NOTE: To get an understanding of how TOPs works with images, you will want to set this to Native Resolution as you lay down TOPs when starting out. This will let you see what is actually happening without any automatic viewer resizing.

Viewer Smoothness - This controls pixel filtering in the viewers.

  • Nearest Pixel - uses nearest pixel or accurate image representation. Images will look jaggy when viewing at any zoom level other than Native Resolution.
  • Interpolate Pixels - uses linear filtering between pixels. Use this to get TOP images in viewers to look good at various zoom levels, especially useful when using any Fill Viewer setting other than Native Resolution.
  • Mipmap Pixels - uses mipmap filtering when scaling images. This can be used to reduce artifacts and sparkling in moving/scaling images that have lots of detail. When the input is 32-bit float format, only nearest filtering will be used (regardless of what is selected).

Passes - duplicates the operation of the TOP the specified number of times.

Channel Mask - Allows you to choose which channels (R, G, B, or A) the TOP will operate on. All channels are selected by default.

Pixel Format - format used to store data for each channel in the image (ie. R, G, B, and A). Fixed format values are limited to the range [0-1]. Refer to Pixel Formats for more information.

  • Input - uses the input's pixel format.
  • 8-bit fixed (RGBA) - uses 8-bit integer values for each channel.
  • 16-bit float (RGBA) - uses 16-bits per color channel, 64-bits per pixel.
  • 32-bit float (RGBA) - uses 32-bits per color channel, 128-bits per pixels.


  • 10-bit RGB, 2-bit Alpha, fixed (RGBA) - uses 10-bits per color channel and 2-bits for alpha, 32-bits total per pixel.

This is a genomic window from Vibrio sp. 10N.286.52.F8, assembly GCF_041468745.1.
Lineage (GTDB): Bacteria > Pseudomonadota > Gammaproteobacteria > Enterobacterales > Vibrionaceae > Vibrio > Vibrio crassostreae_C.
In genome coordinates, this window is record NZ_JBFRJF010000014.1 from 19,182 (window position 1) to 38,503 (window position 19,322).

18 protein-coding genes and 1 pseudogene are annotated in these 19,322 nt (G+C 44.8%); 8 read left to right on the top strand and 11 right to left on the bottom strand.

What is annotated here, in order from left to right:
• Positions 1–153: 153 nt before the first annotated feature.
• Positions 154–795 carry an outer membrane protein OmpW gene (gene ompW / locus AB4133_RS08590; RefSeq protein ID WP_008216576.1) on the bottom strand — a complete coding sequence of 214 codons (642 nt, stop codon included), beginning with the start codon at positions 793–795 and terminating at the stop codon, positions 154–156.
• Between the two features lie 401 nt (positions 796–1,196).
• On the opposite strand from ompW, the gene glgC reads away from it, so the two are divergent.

• 16-bit fixed (RGBA) - uses 16-bits per color channel, 64-bits total per pixel.
  • 11-bit float (RGB), Positive Values Only - A RGB floating point format that has 11 bits for the Red and Green channels, and 10-bits for the Blue Channel, 32-bits total per pixel (therefore the same memory usage as 8-bit RGBA). The Alpha channel in this format will always be 1. Values can go above one, but can't be negative. ie. the range is [0, infinite).
  • 8-bit fixed (R) - has 8-bits for the red channel, 8-bits total per pixel.
  • 16-bit fixed (R) - has 16-bits for the red channel, 16-bits total per pixel.
  • 16-bit float (R) - has 16-bits for the red channel, 16-bits per pixel.
  • 32-bit float (R) - has 32-bits for the red channel, 32-bits per pixel.
  • 8-bit fixed (RG) - has 8-bits for the red and green channels, 16-bits total per pixel.
  • 16-bit fixed (RG) - has 16-bits for the red and green channels, 32-bits total per pixel.
  • 16-bit float (RG) - has 16-bits for the red and green channels, 32-bits per pixel.
  • 32-bit float (RG) - has 32-bits for the red and green channels, 64-bits per pixel.
  • 8-bit fixed (A) - An Alpha only format that has 8-bits per channel, 8-bits per pixel.
  • 16-bit float (A) - An Alpha only format that has 16-bits per channel, 16-bits per pixel.
  • 32-bit float (A) - An Alpha only format that has 32-bits per channel, 32-bits per pixel.